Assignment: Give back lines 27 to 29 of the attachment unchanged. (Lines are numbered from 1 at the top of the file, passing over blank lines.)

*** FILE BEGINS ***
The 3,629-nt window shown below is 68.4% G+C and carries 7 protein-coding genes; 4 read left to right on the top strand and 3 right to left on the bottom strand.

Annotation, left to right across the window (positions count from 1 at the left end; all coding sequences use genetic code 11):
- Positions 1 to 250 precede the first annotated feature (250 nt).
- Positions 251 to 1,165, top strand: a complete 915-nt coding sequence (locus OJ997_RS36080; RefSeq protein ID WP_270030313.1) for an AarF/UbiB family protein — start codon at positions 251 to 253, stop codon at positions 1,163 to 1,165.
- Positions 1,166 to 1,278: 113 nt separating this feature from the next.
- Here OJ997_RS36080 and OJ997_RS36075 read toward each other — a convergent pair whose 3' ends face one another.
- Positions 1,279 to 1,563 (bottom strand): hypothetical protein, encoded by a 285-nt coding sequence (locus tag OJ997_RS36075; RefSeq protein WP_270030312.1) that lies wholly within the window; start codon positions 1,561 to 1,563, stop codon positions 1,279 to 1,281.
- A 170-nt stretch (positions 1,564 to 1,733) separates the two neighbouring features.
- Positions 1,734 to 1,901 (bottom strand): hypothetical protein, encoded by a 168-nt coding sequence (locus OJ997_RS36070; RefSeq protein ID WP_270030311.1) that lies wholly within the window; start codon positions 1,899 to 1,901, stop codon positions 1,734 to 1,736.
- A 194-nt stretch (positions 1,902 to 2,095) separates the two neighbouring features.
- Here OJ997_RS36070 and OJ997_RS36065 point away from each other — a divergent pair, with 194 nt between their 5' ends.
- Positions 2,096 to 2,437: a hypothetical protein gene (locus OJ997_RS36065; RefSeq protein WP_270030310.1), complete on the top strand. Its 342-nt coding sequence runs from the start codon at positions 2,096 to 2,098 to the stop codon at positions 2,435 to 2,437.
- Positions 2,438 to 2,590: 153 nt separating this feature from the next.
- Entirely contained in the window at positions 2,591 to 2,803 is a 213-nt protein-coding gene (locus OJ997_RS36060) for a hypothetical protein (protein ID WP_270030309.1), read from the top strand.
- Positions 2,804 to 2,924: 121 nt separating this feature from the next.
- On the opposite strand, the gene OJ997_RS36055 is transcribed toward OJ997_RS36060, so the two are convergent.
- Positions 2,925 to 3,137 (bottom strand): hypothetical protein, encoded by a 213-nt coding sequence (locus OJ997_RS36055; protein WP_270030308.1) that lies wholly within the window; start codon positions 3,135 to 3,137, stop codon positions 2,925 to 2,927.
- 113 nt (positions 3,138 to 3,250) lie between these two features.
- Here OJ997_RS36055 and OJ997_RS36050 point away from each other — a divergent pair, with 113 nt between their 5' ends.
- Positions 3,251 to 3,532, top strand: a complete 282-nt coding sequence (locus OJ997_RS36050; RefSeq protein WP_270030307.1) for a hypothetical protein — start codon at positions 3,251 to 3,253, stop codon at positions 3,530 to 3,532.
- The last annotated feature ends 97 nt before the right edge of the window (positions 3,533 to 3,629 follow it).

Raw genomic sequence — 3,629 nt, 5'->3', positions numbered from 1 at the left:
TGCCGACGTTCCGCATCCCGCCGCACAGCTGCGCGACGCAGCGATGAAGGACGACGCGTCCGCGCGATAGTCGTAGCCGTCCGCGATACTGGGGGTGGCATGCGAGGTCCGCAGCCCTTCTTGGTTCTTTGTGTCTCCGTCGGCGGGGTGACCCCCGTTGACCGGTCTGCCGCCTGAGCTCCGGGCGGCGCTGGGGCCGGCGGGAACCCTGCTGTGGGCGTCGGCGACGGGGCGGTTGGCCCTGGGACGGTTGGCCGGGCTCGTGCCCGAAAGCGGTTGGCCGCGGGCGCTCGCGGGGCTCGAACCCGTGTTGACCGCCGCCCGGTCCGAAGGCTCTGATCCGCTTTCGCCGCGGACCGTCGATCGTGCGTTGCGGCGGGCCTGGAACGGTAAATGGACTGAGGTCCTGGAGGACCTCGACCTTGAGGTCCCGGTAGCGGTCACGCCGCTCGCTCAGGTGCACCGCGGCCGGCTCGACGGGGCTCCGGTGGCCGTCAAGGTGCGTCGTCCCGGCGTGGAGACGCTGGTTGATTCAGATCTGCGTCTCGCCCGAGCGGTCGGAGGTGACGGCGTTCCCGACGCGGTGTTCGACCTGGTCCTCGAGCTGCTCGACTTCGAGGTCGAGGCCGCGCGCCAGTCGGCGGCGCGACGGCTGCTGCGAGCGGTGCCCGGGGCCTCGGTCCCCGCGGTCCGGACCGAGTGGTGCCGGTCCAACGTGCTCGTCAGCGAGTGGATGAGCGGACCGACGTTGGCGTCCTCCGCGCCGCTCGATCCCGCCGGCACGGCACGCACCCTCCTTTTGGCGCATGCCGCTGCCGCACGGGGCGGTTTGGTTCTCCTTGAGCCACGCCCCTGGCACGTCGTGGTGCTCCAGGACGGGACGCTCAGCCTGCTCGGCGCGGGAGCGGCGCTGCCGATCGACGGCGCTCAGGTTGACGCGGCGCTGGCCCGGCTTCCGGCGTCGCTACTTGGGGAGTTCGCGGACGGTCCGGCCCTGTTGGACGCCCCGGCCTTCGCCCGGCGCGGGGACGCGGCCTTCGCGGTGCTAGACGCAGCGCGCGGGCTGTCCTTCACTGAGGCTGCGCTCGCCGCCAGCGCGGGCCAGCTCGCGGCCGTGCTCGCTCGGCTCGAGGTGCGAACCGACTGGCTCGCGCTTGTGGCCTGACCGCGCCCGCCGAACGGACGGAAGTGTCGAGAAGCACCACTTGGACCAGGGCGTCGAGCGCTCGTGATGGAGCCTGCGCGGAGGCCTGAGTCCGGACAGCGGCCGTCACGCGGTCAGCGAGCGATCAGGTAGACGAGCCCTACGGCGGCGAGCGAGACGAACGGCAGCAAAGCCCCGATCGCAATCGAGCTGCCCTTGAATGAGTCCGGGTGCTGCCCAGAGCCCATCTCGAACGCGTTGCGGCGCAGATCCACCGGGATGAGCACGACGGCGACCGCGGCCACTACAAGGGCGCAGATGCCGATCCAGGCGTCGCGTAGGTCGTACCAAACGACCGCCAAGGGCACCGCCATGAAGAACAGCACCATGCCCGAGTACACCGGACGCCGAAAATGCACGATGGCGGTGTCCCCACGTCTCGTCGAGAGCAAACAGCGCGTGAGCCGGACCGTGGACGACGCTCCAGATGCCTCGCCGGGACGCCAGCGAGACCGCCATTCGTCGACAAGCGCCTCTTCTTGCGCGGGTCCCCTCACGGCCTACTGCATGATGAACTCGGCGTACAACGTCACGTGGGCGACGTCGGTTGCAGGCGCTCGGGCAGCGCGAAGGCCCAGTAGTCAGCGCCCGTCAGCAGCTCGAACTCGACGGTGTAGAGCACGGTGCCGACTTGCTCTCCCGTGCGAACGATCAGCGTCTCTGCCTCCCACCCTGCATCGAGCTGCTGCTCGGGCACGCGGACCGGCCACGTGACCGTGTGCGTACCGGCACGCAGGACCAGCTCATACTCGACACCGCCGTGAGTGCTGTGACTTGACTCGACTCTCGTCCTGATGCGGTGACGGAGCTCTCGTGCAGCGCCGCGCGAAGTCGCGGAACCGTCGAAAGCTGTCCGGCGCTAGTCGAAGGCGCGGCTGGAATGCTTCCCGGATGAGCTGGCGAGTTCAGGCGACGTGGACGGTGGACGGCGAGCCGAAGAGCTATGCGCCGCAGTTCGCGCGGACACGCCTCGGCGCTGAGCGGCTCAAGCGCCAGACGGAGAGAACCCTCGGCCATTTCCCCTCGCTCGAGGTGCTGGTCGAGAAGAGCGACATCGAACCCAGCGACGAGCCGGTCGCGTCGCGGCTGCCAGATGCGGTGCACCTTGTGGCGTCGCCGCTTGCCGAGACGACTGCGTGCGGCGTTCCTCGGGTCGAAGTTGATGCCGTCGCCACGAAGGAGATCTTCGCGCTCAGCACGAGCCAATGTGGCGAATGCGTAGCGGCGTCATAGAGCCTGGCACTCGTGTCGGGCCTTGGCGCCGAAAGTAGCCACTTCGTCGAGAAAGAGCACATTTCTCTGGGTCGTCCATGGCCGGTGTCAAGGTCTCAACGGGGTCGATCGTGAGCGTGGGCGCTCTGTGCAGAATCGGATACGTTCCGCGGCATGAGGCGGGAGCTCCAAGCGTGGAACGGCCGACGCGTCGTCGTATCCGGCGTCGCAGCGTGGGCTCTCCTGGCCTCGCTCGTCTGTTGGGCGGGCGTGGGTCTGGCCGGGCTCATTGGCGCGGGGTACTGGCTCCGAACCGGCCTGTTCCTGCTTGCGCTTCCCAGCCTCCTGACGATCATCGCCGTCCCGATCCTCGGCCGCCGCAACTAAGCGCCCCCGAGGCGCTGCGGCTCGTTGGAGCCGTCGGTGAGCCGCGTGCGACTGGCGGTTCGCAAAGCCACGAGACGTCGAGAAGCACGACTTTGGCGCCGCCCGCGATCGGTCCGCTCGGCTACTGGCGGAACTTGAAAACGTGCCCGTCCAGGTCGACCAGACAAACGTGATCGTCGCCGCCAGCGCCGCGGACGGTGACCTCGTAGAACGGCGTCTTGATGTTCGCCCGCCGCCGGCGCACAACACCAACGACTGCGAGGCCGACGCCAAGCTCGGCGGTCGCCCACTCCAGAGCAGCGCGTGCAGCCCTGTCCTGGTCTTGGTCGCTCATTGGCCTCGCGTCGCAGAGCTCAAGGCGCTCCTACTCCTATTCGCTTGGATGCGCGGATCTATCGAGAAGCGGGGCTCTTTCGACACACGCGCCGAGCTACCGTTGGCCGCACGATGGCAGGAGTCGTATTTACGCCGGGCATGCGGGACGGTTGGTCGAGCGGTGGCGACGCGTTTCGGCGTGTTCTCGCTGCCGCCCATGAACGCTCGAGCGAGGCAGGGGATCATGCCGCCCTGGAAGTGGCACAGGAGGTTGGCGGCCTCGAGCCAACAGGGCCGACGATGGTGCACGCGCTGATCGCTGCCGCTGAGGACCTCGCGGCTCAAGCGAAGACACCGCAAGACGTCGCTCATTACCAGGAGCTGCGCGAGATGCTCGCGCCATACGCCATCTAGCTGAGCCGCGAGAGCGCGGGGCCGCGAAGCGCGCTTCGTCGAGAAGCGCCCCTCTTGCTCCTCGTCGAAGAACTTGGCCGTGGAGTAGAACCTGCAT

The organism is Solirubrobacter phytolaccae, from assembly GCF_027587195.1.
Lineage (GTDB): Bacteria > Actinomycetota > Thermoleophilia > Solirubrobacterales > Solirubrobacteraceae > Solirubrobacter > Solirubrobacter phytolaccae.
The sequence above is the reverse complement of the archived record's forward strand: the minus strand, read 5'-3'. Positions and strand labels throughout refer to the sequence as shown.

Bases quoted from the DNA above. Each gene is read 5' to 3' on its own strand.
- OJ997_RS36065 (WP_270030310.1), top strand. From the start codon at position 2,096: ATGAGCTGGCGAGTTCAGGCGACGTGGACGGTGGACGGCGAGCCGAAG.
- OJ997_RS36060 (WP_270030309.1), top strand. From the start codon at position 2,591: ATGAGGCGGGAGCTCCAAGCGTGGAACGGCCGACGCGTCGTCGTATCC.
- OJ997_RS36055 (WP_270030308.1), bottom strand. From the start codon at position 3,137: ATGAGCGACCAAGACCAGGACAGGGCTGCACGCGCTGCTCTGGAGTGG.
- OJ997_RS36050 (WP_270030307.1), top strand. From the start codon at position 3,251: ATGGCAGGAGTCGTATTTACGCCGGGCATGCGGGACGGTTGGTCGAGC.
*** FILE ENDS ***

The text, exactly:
Bases quoted from the DNA above. Each gene is read 5' to 3' on its own strand.
- OJ997_RS36065 (WP_270030310.1), top strand. From the start codon at position 2,096: ATGAGCTGGCGAGTTCAGGCGACGTGGACGGTGGACGGCGAGCCGAAG.
- OJ997_RS36060 (WP_270030309.1), top strand. From the start codon at position 2,591: ATGAGGCGGGAGCTCCAAGCGTGGAACGGCCGACGCGTCGTCGTATCC.